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Bony stone rises up on either side of the path, looks down its nose at me. I walk to a bench and sit down, feeling raindrops stain my pants, even as I try to wipe them away. I look at her, seeing her so beautiful, perfect, round eyes and sloping shoulders. The marble still shows through her face, though. Right now I just can’t deal with myself so in my mind I crease my corners and cut off my loose threads and throw myself into a trash can.
My mom used to make me mouse pancakes on Monday mornings when I was little, you know, the ones with three ovular blobs that run together to make pigs or turtles instead. She always put too much water in the batter because she never measured anything. They sizzled in our scratched pan that had three small rings around the dot in the center.
She would wear her purple robe with pink flowers and we would get so caught up in pancakes and being best friends that sometimes I wouldn’t go to school. But that was okay then because everybody knew that Monday was the worst day of the week when your whole body still slept. Mom did, anyhow. She knew everything. She could say the alphabet backwards and name every single bone you had in your hand.
She wore pearls hooked into her ears that swayed when she talked. They were the pale pink of my sheets – traded them for a ring, she said. Once, when she had gone to sleep, I came into her room and took them off her dresser. I pressed the metal to my ears. They wouldn’t hook, so I stabbed and poked until she woke up to a single dot of blood on each of my earlobes.
One of my teachers who had a mole on her chin would make my mom cry when she called. When her knuckles would turn white against the twisted phone wire I would try to wrap my mind around the curlicues.
She took me to the zoo when the weather was blue and spotless. The bears and the tigers all stood by the doors of their cages. Their heads bowed, they watched Mom and me, the queen and the princess. We had come to rescue them from their cages, where they lay in mud and discarded leaves, day after day.
I stood in front of the monkey’s cage because my mom had said she was his uncle. I would have taken him home, and held his hand as he crossed the street. He’d have loved the bathtub, and would have sat for hours in the hairy water until his fingers and toes turned to prunes.
His rusty face looked at me, with his long, dark eyelashes. I put my hands between the bars to touch him and Mom laughed and he snarled. Our people had revolted against us, but I was still a princess and she was still a queen.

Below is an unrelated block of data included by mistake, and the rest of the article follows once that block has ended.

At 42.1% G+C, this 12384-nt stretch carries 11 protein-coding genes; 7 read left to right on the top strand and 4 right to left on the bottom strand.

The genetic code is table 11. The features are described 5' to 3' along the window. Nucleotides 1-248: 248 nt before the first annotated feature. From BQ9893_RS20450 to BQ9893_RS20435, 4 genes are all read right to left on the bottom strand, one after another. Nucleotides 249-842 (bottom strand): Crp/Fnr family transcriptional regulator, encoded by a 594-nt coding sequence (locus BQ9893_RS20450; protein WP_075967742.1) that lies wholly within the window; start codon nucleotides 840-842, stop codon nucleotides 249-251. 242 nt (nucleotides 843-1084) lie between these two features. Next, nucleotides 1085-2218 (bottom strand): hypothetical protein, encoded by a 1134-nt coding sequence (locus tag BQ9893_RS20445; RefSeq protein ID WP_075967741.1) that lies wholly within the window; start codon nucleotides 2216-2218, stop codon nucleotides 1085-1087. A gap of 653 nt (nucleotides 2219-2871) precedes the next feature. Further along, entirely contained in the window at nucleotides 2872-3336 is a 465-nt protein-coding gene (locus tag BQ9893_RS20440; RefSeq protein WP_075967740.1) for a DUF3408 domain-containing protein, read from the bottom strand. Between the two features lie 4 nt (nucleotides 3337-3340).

“Baby, I can’t. Not today. My brain is fried.” She closed her eyes, tugged on her hair.
We fried eggs and bacon. Not brains, and most certainly not dentist appointments.
The dentist would miss me today. He would sit in his bubblegum chair and think about my teeth, flossed and not there. I whined and she sighed, turned over. Her hair splayed across her pillow in yellow hills. I twirled a strand around my finger, rubbed it against my cheek. Swatting my hand away, she told me to please oh God just go away. I crawled into my bed and tried to sleep like her.
I had this dream where I was trapped in a revolving door. The door was entirely ours, sitting in the living room. I could see her on the other side of the pale glass, balanced on piles of clouds. Her face was blurred.
And then she was in there, pushing with me. The door started to creak, turning slowly. We pushed with all our strength, arms throbbing against tight shirts, shoving our legs against the ground. The door spun. The ground flew beneath us and we ran through the air with a revolving door – around and around and around for the rest of the evening.
The door slammed. My feet felt cold against the tile floor as I threw off the covers and walked towards the kitchen. I could see it, her arm stretched out against the frame clumsily, curses under her breath at the steps she had to walk and the aching feet she had to take them with. Black curtains covered the sky for her, to be yanked off in the morning just in time to keep the world spinning. She tossed her shoes against the couch.
“Long night,” she said, smiling with one side of her mouth, “Get me some water, honey, why don’t you?”
The glass trembled in her hand as she took it. I looked at her over the bags on my eyes. Just looked. A rooster crowed somewhere outside, once, twice, three times.
“What? . . . Don’t – oh stop, just stop. Don’t you do this to me,” she said. “What do you want?” – hissing now – “Don’t . . . Please. I just can’t handle . . .”
I smelled her hair, sour, dried up. Then I pushed through the black curtains that covered the sky and didn’t come back until morning, when we were making watered-down pancakes shaped like animals.
I talk to her now, tell her all these things.
“Mom,” I say.
“I miss you.”
She probably got older, did the same things, loved me. Maybe she moved to a nursing home when she outgrew herself. Someone probably played bingo with her and dressed her in robes with pink flowers. Gave her pills to take three times a day to stop thinking and aching, almost as if they were the same thing. They must have been so shiny – tan capsules encased in hard plastic that slid down her throat like words.
I just can’t handle life anymore. So this time I really do – I ball it up, crumpling the edges, throwing it away, and I lay down beside her to sleep.